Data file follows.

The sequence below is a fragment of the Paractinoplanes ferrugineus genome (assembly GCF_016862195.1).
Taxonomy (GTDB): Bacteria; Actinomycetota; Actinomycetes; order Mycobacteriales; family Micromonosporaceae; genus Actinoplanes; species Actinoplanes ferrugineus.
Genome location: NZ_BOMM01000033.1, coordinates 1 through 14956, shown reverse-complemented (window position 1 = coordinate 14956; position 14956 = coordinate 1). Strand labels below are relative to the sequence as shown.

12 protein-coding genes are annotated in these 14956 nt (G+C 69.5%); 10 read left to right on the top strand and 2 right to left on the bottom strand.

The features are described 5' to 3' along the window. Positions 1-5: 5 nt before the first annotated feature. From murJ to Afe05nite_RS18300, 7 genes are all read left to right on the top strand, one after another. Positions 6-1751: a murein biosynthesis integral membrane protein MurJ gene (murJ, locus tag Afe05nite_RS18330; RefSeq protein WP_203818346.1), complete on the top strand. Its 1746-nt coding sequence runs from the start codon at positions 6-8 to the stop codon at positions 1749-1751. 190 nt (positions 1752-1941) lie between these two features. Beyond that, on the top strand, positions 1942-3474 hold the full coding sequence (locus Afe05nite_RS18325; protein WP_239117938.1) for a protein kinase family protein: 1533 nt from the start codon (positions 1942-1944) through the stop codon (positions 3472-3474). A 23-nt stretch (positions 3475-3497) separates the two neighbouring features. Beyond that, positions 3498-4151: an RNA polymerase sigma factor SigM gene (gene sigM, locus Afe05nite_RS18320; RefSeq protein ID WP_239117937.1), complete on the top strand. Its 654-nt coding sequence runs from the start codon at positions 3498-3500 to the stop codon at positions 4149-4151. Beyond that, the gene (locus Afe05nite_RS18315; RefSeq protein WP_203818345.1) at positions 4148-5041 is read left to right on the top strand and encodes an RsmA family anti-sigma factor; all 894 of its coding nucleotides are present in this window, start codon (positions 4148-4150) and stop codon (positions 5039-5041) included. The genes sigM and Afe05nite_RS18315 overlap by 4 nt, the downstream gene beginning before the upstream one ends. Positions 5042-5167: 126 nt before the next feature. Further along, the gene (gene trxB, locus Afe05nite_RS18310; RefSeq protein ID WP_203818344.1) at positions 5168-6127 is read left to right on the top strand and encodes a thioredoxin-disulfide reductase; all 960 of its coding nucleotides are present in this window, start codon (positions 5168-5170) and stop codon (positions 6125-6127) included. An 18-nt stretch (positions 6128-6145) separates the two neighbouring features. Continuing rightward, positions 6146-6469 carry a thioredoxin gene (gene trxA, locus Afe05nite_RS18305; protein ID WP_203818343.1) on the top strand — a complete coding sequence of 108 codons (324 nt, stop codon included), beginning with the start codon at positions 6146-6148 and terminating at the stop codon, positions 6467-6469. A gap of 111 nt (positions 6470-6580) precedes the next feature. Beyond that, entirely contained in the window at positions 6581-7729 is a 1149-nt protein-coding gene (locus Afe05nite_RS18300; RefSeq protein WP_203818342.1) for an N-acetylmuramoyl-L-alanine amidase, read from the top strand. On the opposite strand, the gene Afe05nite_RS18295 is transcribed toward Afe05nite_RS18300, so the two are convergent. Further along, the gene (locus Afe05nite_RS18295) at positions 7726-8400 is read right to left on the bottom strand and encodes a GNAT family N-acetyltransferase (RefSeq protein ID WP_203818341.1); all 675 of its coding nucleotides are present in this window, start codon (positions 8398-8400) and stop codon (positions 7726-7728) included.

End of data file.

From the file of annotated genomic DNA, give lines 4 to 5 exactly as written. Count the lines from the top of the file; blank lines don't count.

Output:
12 protein-coding genes are annotated in these 14956 nt (G+C 69.5%); 10 read left to right on the top strand and 2 right to left on the bottom strand.

The features are described 5' to 3' along the window. Positions 1-5: 5 nt before the first annotated feature. From murJ to Afe05nite_RS18300, 7 genes are all read left to right on the top strand, one after another. Positions 6-1751: a murein biosynthesis integral membrane protein MurJ gene (murJ, locus tag Afe05nite_RS18330; RefSeq protein WP_203818346.1), complete on the top strand. Its 1746-nt coding sequence runs from the start codon at positions 6-8 to the stop codon at positions 1749-1751. 190 nt (positions 1752-1941) lie between these two features. Beyond that, on the top strand, positions 1942-3474 hold the full coding sequence (locus Afe05nite_RS18325; protein WP_239117938.1) for a protein kinase family protein: 1533 nt from the start codon (positions 1942-1944) through the stop codon (positions 3472-3474). A 23-nt stretch (positions 3475-3497) separates the two neighbouring features. Beyond that, positions 3498-4151: an RNA polymerase sigma factor SigM gene (gene sigM, locus Afe05nite_RS18320; RefSeq protein ID WP_239117937.1), complete on the top strand. Its 654-nt coding sequence runs from the start codon at positions 3498-3500 to the stop codon at positions 4149-4151. Beyond that, the gene (locus Afe05nite_RS18315; RefSeq protein WP_203818345.1) at positions 4148-5041 is read left to right on the top strand and encodes an RsmA family anti-sigma factor; all 894 of its coding nucleotides are present in this window, start codon (positions 4148-4150) and stop codon (positions 5039-5041) included. The genes sigM and Afe05nite_RS18315 overlap by 4 nt, the downstream gene beginning before the upstream one ends. Positions 5042-5167: 126 nt before the next feature. Further along, the gene (gene trxB, locus Afe05nite_RS18310; RefSeq protein ID WP_203818344.1) at positions 5168-6127 is read left to right on the top strand and encodes a thioredoxin-disulfide reductase; all 960 of its coding nucleotides are present in this window, start codon (positions 5168-5170) and stop codon (positions 6125-6127) included. An 18-nt stretch (positions 6128-6145) separates the two neighbouring features. Continuing rightward, positions 6146-6469 carry a thioredoxin gene (gene trxA, locus Afe05nite_RS18305; protein ID WP_203818343.1) on the top strand — a complete coding sequence of 108 codons (324 nt, stop codon included), beginning with the start codon at positions 6146-6148 and terminating at the stop codon, positions 6467-6469. A gap of 111 nt (positions 6470-6580) precedes the next feature. Beyond that, entirely contained in the window at positions 6581-7729 is a 1149-nt protein-coding gene (locus Afe05nite_RS18300; RefSeq protein WP_203818342.1) for an N-acetylmuramoyl-L-alanine amidase, read from the top strand. On the opposite strand, the gene Afe05nite_RS18295 is transcribed toward Afe05nite_RS18300, so the two are convergent. Further along, the gene (locus Afe05nite_RS18295) at positions 7726-8400 is read right to left on the bottom strand and encodes a GNAT family N-acetyltransferase (RefSeq protein ID WP_203818341.1); all 675 of its coding nucleotides are present in this window, start codon (positions 8398-8400) and stop codon (positions 7726-7728) included.